Coyne transitioning from underdog to Indy 500 threat

Photo: IndyCar
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For most of the team’s existence, Dale Coyne Racing has been the Chicago Cubs of American Open Wheel Racing – a team whose history was more defined by failures, at times comically so, than success.

The last decade, however, has seen the tide completely change. In 2007, they scored three podium finishes with Bruno Junqueira. In 2009, they won at Watkins Glen with the late Justin Wilson.

The combination won again at Texas Motor Speedway in 2012, and finished sixth in the 2013 Verizon IndyCar Series championship. That same year, Mike Conway took a shock win for them in Race 1 at the Chevrolet Dual in Detroit.

Carlos Huertas scored an upset win for them in Race 1 at the Houston double-header in 2014, and while 2015 and 2016 yielded no wins, Tristan Vautier and Conor Daly gave them several strong runs – Vautier’s best finish was fourth in Race 2 at Detroit, while Daly finished second in Race 1 at Detroit, finished fourth at Watkins Glen, and scored a trio of sixth-place finishes at the Indianapolis Motor Speedway Road Course, Race 2 at Detroit, and the Mid-Ohio Sports Car Course.

And 2017 was set to possibly be the best year the team has ever had. Sebastien Bourdais gave the team a popular win in the season-opening Firestone Grand Prix of St. Petersburg, and then rookie Ed Jones scored back-to-back top tens – 10th and sixth – at St. Pete and the Toyota Grand Prix of Long Beach to start his career.

But, things started unraveling at the Indianapolis 500. Bourdais appeared set to be in the Fast Nine Pole Shootout during his first qualifying run – both of his first two laps were above 231 mph –  before his horrifying crash in Turn 2.

While Jones qualified an impressive 11th and finished an even more impressive third, results for the rest of the season became hard to come by – Jones only scored two more Top 10s, with a best result of seventh at Road America.

But, retooled for 2018, the Coyne team is a legitimate threat at the 102nd Running of the Indianapolis 500.

Bourdais, whose No. 18 Honda features new sponsorship from SealMaster and now ownership partners in Jimmy Vasser and James “Sulli” Sullivan, has a win already, again at St. Pete, and sits third in the championship.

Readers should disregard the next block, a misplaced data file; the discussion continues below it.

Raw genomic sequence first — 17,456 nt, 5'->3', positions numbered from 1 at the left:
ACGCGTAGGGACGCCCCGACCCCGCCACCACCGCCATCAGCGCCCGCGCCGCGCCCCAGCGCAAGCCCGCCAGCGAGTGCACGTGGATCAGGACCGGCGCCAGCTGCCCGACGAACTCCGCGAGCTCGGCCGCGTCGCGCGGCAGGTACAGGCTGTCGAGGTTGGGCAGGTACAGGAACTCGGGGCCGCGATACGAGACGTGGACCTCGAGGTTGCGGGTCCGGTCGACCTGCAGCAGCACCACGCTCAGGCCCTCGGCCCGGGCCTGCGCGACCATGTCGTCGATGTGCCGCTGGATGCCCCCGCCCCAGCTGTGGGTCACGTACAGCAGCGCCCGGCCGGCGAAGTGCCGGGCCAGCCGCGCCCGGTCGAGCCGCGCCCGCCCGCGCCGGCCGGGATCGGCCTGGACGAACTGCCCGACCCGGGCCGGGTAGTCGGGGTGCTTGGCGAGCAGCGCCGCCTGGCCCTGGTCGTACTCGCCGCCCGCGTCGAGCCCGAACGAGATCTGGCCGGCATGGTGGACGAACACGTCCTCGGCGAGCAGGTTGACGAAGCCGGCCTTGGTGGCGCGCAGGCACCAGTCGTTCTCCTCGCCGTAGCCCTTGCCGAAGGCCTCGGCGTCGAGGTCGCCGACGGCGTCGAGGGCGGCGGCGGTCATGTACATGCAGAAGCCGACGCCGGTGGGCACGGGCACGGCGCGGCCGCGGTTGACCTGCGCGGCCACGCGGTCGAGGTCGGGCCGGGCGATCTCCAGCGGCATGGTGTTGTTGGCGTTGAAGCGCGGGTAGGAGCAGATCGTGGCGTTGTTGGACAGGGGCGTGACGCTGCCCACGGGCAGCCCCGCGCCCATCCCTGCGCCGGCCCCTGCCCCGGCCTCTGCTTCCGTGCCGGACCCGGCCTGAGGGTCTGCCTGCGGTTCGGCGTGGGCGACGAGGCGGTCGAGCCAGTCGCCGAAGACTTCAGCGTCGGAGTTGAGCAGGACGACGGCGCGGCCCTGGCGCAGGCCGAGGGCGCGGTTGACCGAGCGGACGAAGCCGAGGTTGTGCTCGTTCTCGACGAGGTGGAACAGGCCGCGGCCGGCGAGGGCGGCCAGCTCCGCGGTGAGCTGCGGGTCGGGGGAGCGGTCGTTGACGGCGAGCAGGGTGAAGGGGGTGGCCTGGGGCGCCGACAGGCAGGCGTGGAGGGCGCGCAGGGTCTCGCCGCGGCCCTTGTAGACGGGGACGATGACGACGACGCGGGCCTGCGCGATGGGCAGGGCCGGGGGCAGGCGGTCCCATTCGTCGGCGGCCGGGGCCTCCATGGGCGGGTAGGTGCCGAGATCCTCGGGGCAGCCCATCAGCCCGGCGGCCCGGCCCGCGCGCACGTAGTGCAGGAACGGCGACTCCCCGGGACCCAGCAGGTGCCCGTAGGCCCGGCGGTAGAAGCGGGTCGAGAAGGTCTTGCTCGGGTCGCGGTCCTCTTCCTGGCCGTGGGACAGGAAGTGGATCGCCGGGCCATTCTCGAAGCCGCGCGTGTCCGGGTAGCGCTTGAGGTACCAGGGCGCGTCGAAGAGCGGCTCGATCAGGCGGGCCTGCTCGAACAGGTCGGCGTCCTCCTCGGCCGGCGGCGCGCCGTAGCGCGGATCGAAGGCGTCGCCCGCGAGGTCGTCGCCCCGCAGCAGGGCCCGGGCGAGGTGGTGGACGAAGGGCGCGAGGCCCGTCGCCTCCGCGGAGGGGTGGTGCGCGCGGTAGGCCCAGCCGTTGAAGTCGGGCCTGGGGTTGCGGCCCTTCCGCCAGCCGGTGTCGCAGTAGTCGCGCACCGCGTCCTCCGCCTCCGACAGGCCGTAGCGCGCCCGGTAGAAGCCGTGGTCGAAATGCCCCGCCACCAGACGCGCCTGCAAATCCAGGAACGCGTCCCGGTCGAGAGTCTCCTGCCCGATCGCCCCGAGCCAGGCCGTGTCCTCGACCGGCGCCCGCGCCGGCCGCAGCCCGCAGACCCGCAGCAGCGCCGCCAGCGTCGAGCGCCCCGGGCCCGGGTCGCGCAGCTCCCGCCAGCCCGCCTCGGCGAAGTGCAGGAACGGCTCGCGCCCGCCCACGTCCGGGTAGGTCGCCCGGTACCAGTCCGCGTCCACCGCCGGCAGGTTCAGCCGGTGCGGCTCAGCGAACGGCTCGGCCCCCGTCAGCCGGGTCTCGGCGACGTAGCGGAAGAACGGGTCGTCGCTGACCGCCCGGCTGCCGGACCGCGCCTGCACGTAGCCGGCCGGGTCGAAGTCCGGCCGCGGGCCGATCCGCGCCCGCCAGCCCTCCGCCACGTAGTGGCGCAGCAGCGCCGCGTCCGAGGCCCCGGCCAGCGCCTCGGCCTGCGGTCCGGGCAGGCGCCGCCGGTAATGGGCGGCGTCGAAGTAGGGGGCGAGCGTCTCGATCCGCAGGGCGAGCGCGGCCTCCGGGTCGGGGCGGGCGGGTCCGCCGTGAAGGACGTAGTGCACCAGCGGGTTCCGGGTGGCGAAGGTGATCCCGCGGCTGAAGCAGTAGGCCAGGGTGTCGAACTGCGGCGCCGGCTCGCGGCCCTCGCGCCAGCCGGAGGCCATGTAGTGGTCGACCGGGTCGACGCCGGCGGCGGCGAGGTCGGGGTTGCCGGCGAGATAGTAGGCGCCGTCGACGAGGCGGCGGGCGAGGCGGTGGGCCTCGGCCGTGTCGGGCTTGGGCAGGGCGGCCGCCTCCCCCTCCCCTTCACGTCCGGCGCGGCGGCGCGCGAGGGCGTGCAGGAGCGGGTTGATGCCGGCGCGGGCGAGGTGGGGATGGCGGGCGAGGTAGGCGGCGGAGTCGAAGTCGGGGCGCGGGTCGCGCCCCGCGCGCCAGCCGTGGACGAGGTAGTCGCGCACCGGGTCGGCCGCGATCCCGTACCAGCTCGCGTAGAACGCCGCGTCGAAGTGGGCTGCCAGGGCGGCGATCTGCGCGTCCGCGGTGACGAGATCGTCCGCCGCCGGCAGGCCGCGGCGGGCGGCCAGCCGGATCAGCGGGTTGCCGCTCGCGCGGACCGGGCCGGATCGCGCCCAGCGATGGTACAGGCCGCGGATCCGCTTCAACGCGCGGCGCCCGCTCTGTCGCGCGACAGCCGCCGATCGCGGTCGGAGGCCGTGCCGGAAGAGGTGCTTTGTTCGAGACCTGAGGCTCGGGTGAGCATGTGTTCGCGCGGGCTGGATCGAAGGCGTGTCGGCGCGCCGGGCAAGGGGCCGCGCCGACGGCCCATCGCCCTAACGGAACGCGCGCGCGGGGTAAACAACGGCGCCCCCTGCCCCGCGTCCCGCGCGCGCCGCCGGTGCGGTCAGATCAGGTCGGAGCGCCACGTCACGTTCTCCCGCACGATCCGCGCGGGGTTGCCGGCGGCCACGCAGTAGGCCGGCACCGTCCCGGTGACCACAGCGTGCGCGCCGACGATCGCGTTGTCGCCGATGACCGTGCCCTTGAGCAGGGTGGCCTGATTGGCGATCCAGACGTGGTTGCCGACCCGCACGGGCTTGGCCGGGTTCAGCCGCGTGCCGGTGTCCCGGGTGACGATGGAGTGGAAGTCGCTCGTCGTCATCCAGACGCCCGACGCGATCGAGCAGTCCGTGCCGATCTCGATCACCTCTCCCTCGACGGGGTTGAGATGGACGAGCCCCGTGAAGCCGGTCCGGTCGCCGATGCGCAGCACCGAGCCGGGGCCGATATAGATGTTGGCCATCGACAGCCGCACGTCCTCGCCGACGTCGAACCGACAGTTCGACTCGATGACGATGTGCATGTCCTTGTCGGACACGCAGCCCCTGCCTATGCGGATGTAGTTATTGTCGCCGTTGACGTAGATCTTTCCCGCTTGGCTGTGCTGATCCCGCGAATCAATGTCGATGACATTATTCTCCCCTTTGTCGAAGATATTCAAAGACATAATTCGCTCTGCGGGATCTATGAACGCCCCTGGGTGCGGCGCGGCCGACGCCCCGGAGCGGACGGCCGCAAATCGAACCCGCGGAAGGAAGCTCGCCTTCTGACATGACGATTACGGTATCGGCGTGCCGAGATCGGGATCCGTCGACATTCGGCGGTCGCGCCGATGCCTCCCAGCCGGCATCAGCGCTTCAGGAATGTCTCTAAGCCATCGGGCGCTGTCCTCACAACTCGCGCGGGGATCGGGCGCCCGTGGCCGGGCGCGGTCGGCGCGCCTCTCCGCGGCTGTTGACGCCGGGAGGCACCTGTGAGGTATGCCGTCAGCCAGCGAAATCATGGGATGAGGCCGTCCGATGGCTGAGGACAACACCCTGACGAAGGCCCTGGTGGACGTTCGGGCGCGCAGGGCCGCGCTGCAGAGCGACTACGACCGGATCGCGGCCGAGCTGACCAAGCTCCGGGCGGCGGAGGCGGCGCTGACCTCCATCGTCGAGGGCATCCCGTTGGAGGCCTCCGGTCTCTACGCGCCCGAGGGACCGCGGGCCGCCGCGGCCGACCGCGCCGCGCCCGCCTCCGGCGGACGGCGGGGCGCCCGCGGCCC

And Bourdais may also be Honda’s best hope, given that he was the fastest Honda in qualifying – he’ll start fifth behind Ed Carpenter, Simon Pagenaud, Will Power, and Josef Newgarden.

“I think it speaks volumes about their work, their passion and their dedication to this program, Dale (Coyne), Jimmy (Vasser) and Sulli (James Sullivan) and everybody from top to bottom. I can’t thank them enough for the opportunity, for the support,” Bourdais said of the team’s effort.

Rookie Zachary Claman De Melo has been progressing nicely, and his Month of May has been very solid – he finished 12th at the INDYCAR Grand Prix on the IMS Road Course and qualified a strong 13th for the “500.”

“It’s been surreal to be here as rookie. I’m a bit at a loss for words,” Claman De Melo revealed after qualifying. “The fans, driving around this place, being with the team, everything is amazing. I have a great engineer, a great group of experienced mechanics at Dale Coyne Racing.”

While Conor Daly and Pippa Mann struggled in one-off entries, with Mann getting bumped out of the field in Saturday qualifying, Daly’s entry essentially puts three Coyne cars in the race – Daly’s No. 17 United States Air Force Honda is a Dale Coyne car that has been leased to Thom Burns Racing.

Rest assured, the days of Coyne being an “also ran” are long gone, and a Coyne car ending up in Victory Lane at the biggest race of the year would complete the Chicago Cubs analogy – the Cubs won a World Series title in 2016, and an Indy 500 triumph would be the crowning achievement in Coyne’s career.